Greenberg, Quinlan and Rosner Research has issued a new alert (executive summary here, PDF analysis here) , “Changing the Framework and Outcome in 2010,” which provides data indicating that Democratic candidates can benefit from a more sharply-focused framing of their message. According to the executive summary of the GQR web survey , which was conducted 9/1-2 among key groups of the “Rising American Electorate,” including youth, unmarried women, and minorities; and white non-college educated respondents:
Democratic congressional candidates can move these races in the final two months if they frame this election as a clear choice and battle for the middle class, against the big financial interests dominating Washington and which Republicans champion. This is a moment to refocus. With the unemployment rate going up, voters deeply frustrated and desperate, and Democrats down 7 points in the congressional vote, we need and can adopt a new formula. Our research demonstrates that Democratic messaging can beat powerful Republican messages, moving voters and closing the congressional gap by an impressive 9 points.
The survey, along with follow-up focus groups, tested tax messages “best suited for this election environment,” and found that,
…Even in the face of powerful Republican messages on debt, spending, government takeover and a failed economic recovery program, the right framework really moves voters to the Democrats, particularly the new Democratic base of young people, unmarried women, and minorities, but also the more independent and conservative white working class.
The GQR alert notes, however, that to tap “the full power of this framework,” Democratic candidates and campaigns have to address related message points effectively, including:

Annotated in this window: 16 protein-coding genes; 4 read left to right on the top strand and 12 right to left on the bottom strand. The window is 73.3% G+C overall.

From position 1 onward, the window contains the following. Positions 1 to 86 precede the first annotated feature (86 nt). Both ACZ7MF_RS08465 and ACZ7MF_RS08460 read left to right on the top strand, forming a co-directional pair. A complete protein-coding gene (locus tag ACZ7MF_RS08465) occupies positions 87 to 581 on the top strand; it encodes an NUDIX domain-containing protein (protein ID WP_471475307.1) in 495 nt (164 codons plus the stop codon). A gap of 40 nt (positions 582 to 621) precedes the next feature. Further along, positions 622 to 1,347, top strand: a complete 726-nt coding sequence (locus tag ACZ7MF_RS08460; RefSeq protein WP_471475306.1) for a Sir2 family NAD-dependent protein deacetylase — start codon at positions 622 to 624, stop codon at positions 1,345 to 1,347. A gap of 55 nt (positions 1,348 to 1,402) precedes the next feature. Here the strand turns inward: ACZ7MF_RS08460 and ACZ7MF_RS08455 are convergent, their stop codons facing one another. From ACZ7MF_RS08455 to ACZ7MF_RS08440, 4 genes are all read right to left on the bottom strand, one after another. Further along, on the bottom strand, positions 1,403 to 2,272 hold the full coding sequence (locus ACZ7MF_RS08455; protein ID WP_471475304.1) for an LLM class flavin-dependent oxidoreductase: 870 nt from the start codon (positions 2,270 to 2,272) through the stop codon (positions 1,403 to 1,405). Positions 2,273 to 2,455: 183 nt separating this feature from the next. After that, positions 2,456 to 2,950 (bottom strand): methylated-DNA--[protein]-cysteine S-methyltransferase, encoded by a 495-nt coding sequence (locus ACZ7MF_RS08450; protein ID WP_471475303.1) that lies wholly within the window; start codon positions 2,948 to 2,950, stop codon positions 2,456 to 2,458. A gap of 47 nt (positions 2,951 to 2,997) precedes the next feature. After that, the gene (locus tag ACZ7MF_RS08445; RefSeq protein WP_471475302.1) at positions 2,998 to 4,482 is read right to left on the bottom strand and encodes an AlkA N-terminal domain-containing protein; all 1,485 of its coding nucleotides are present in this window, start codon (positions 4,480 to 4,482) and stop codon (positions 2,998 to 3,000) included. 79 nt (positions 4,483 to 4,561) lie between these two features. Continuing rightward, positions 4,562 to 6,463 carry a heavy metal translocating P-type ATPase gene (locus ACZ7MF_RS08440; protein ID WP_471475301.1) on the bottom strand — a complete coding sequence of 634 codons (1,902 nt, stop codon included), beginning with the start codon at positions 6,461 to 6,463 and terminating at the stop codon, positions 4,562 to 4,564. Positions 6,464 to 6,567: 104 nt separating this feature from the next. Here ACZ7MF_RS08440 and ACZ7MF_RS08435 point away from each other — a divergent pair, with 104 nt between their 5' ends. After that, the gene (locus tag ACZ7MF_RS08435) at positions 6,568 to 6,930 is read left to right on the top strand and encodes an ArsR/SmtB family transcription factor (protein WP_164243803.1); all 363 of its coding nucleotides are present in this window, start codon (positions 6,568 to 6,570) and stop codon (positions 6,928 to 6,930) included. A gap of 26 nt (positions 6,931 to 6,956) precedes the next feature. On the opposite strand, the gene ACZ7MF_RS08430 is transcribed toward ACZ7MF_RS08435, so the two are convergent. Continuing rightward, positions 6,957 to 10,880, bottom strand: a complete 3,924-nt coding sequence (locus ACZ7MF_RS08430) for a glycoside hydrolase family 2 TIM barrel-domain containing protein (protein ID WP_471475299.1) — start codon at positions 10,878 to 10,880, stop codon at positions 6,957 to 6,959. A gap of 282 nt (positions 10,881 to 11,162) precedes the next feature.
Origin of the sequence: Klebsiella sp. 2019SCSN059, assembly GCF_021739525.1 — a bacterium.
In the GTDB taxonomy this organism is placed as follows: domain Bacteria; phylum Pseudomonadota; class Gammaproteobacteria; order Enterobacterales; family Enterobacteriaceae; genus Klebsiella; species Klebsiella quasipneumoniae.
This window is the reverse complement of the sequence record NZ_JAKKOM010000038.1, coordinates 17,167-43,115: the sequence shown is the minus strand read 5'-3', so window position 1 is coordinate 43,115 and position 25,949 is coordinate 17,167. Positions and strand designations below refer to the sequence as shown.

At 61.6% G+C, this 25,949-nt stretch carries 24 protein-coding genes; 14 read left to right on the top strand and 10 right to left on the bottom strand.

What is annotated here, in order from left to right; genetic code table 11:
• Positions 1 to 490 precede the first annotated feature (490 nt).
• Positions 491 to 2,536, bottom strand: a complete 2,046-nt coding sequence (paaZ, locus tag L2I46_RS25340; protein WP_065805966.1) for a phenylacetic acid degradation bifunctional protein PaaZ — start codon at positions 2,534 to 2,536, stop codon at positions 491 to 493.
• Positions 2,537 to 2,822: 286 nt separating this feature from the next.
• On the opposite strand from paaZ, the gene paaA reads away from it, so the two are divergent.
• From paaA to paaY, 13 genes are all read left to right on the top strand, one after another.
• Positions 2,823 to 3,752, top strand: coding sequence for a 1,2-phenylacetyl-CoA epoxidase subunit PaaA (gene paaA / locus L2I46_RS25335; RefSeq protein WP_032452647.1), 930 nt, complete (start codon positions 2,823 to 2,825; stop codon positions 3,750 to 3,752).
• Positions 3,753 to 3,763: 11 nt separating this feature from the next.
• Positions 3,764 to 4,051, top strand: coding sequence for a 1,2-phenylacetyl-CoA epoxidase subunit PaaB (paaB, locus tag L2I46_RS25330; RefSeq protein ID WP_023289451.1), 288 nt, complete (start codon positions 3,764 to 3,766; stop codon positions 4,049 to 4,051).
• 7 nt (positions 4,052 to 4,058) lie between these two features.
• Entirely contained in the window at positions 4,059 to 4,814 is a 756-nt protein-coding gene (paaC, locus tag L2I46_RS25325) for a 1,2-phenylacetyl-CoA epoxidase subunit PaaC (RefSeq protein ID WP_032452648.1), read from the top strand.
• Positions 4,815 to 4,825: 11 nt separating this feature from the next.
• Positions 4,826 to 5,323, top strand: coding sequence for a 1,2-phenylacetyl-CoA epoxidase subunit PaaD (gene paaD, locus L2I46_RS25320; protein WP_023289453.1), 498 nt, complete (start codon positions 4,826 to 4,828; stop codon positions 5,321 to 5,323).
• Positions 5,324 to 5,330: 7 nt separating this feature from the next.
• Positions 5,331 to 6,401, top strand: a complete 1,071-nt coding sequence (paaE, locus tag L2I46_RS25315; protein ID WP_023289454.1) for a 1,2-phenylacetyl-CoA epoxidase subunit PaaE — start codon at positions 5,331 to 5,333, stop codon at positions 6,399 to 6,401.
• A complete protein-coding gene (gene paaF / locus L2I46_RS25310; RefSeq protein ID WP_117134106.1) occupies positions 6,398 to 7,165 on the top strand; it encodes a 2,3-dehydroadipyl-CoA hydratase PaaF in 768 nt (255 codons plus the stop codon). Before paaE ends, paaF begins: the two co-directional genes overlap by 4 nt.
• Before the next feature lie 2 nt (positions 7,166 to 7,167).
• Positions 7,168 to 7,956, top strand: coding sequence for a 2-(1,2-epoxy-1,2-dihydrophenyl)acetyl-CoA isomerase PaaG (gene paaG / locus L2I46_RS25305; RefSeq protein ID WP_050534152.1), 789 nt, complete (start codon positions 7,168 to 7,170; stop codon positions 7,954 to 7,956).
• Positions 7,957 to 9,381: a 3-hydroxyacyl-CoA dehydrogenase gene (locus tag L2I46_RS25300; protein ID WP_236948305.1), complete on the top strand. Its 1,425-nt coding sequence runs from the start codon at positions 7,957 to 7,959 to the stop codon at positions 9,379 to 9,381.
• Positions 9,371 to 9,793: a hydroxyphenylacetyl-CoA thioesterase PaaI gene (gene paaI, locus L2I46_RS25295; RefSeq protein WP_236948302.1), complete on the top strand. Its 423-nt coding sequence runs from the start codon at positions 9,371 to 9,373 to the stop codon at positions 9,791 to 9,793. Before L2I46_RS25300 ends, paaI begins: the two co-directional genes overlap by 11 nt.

* You must first communicate a commitment to change Washington — within this same framework. The Democratic candidate regrets the influence of the lobbyists and fights for ending oil company tax breaks, big corporate subsidies, self-regulation and unlimited corporate campaign money. Candidates have to be reformers — focused on helping the middle class and reining in corporate power. Hearing the candidate’s determination to change Washington first increases the impact of the middle class versus Wall Street message.
* This message weakens when combined with attacks on Republicans for spending cuts bad for the middle class. We tested another set of messages that included the identical language of the “battling for the middle class, against Wall Street” message, but combined with attacks on the Republicans for supporting the Paul Ryan budget with its Medicare and Social Security cuts. While the message scores just as high, it does not effect voters in the same dramatic way. The Democrats’ net gain on the congressional vote is only 2 points, compared to 9 points for the “change Washington, pro-middle class, against Wall Street frame.” Raising spending issues complicates the story.
* Being authentically for the middle class is the key to bringing voters back. Voters think most Democratic members of Congress have “gone Washington,” backed bailouts, forgotten their promises, and cashed in. But when asked to write down one thing they want the Democratic candidate to know, most of the focus group participants wrote something about the middle class: “We need to know the facts as to how you will help the middle class — STOP — the corporate spending — walk in our shoes”; “Emphasize that you are for the middle class.”
Applied widely, the 9-point edge that emerges in the tough-minded GQR re-framing could benefit a lot of Democratic candidates — and quite possibly block the GOP takeover of congress.